Postural Neurocognitive and neuronal activated cerebral blood flow deficits in CFS

ramakentesh

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Another one from Dr Julian Stewart:

http://www.ncbi.nlm.nih.gov/pubmed/22180650

Postural Neurocognitive and Neuronal Activated Cerebral Blood Flow Deficits in Young Chronic Fatigue Syndrome Patients with Postural Tachycardia Syndrome.

Neurocognition is impaired in Chronic Fatigue Syndrome (CFS). We propose that impairment relates to postural cerebral hemodynamics. 25 CFS and 20 control subjects underwent incremental upright tilt at 0, 15, 30, 45, 60, and 75 with continuous measurement of arterial blood pressure and cerebral blood flow velocity (CBFv). We used an N-back task with N ranging from 0 to 4 (increased N= increased task difficulty) to test working memory and information processing. We measured N-back outcomes by the number of correct answers and by reaction time. We measured CBFv, critical closing pressure (CCP), and CBFv altered by neuronal activity (activated CBFv) during each N and every tilt angle using transcranial Doppler ultrasound. N-Back outcome in controls decreased with N but was independent of tilt angle. N-Back outcome in CFS decreased with N but deteriorated as orthostasis progressed. Absolute mean CBFv was slightly less than control in CFS at each angle. Activated CBFv in controls was independent of tilt angle and increased with N. In contrast, activated CBFv averaged 0 in CFS, decreased with angle and was less than control. CCP was increased in CFS suggesting increased vasomotor tone and decreased metabolic control of CBFv. CCP did not change with orthostasis in CFS, but decreased monotonically in control subjects, consistent with vasodilation as compensation for the orthostatic reduction of cerebral perfusion pressure. Increasing orthostatic stress impairs neurocognition in CFS. CBFv activation, normally tightly linked to cognitive neuronal activity, is unrelated to cognitive performance in CFS; increased CCP and vasomotor tone may indicate uncoupling of the neurovascular unit during orthostasis
 

Vitalic

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Am I correct in interpreting this as they started at a horizontal position and were gradually tilted upright? I've not had a tilt-table test carried out before so not sure how it works.
 

adreno

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Not really news to me, but the more studies on CFS/POTS, the better. Thanks for posting.
 

ramakentesh

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This one is interesting because ratehr than looking at what is happenng peripherally to blood flow in POTS it is looking at the cerebral consequences.
 

adreno

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This one is interesting because ratehr than looking at what is happenng peripherally to blood flow in POTS it is looking at the cerebral consequences.
It is well known already that POTS causes cerebral hypoperfusion. Here's an example:

Am J Physiol Heart Circ Physiol. 2009 Aug;297(2):H664-73. Epub 2009 Jun 5.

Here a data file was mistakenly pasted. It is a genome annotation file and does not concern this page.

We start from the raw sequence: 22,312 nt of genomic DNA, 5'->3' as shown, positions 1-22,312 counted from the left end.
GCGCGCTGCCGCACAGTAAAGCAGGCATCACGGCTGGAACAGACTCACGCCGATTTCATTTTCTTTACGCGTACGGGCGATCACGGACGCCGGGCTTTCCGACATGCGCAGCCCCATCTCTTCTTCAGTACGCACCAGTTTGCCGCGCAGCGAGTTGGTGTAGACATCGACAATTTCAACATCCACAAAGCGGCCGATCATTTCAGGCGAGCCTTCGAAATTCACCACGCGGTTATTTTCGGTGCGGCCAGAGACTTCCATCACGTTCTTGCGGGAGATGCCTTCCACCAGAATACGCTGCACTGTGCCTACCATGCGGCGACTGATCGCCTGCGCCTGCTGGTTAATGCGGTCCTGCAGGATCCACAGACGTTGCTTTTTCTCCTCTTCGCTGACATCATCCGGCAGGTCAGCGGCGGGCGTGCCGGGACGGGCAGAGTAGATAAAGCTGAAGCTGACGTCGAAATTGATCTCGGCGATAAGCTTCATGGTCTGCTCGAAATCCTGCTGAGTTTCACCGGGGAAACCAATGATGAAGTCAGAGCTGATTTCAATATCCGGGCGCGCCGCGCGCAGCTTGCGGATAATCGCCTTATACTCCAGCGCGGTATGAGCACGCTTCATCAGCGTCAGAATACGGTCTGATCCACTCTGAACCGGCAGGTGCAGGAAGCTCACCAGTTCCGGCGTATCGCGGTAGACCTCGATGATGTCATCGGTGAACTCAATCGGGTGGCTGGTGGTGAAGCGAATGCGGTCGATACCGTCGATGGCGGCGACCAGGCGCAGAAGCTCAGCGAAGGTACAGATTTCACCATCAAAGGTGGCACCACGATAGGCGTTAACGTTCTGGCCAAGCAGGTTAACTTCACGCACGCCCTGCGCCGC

Decreased upright cerebral blood flow and cerebral autoregulation in normocapnic postural tachycardia syndrome.
Ocon AJ, Medow MS, Taneja I, Clarke D, Stewart JM.
Source

Department of Physiology, The Center for Hypotension, New York Medical College, Valhalla, New York 10532, USA.
Abstract

Postural tachycardia syndrome (POTS), a chronic form of orthostatic intolerance, has signs and symptoms of lightheadedness, loss of vision, headache, fatigue, and neurocognitive deficits consistent with reductions in cerebrovascular perfusion. We hypothesized that young, normocapnic POTS patients exhibit abnormal cerebral autoregulation (CA) that results in decreased static and dynamic cerebral blood flow (CBF) autoregulation. All subjects had continuous recordings of mean arterial pressure (MAP) and CBF velocity (CBFV) using transcranial Doppler sonography in both the supine supine position and during a 70 degrees head-up tilt. During tilt, POTS patients (n = 9) demonstrated a higher heart rate than controls (n = 7) (109 +/- 6 vs. 80 +/- 2 beats/min, P < 0.05), whereas controls demonstrated a higher MAP than POTS (87 +/- 2 vs. 77 +/- 3 mmHg, P < 0.05). Also during tilt, mean CBFV decreased 19.5 +/- 2.6% in POTS patients versus 10.3 +/- 2.0% in controls (P < 0.05). We then used a transfer function analysis of MAP and CFBV in the frequency domain to quantify these changes. The low-frequency (LF; 0.04-0.15 Hz) component of CBFV variability increased during tilt in POTS patients (supine: 3 +/- 0.9 vs. tilt: 9 +/- 2, P < 0.02). In POTS patients, there was an increase in LF and high-frequency coherence between MAP and CBFV, an increase in LF gain, and a lack of significant change in phase. Static CA may be less effective in POTS patients compared with controls, since immediately after tilt CBFV decreased more in POTS patients and was highly oscillatory and autoregulation did not restore CBFV to baseline values until the subjects became supine. Dynamic CA may be less effective in POTS patients because MAP and CBFV during tilt became almost perfectly synchronous. We conclude that dynamic and static autoregulation of CBF are less effective in POTS patients compared with control subjects during orthostatic challenge.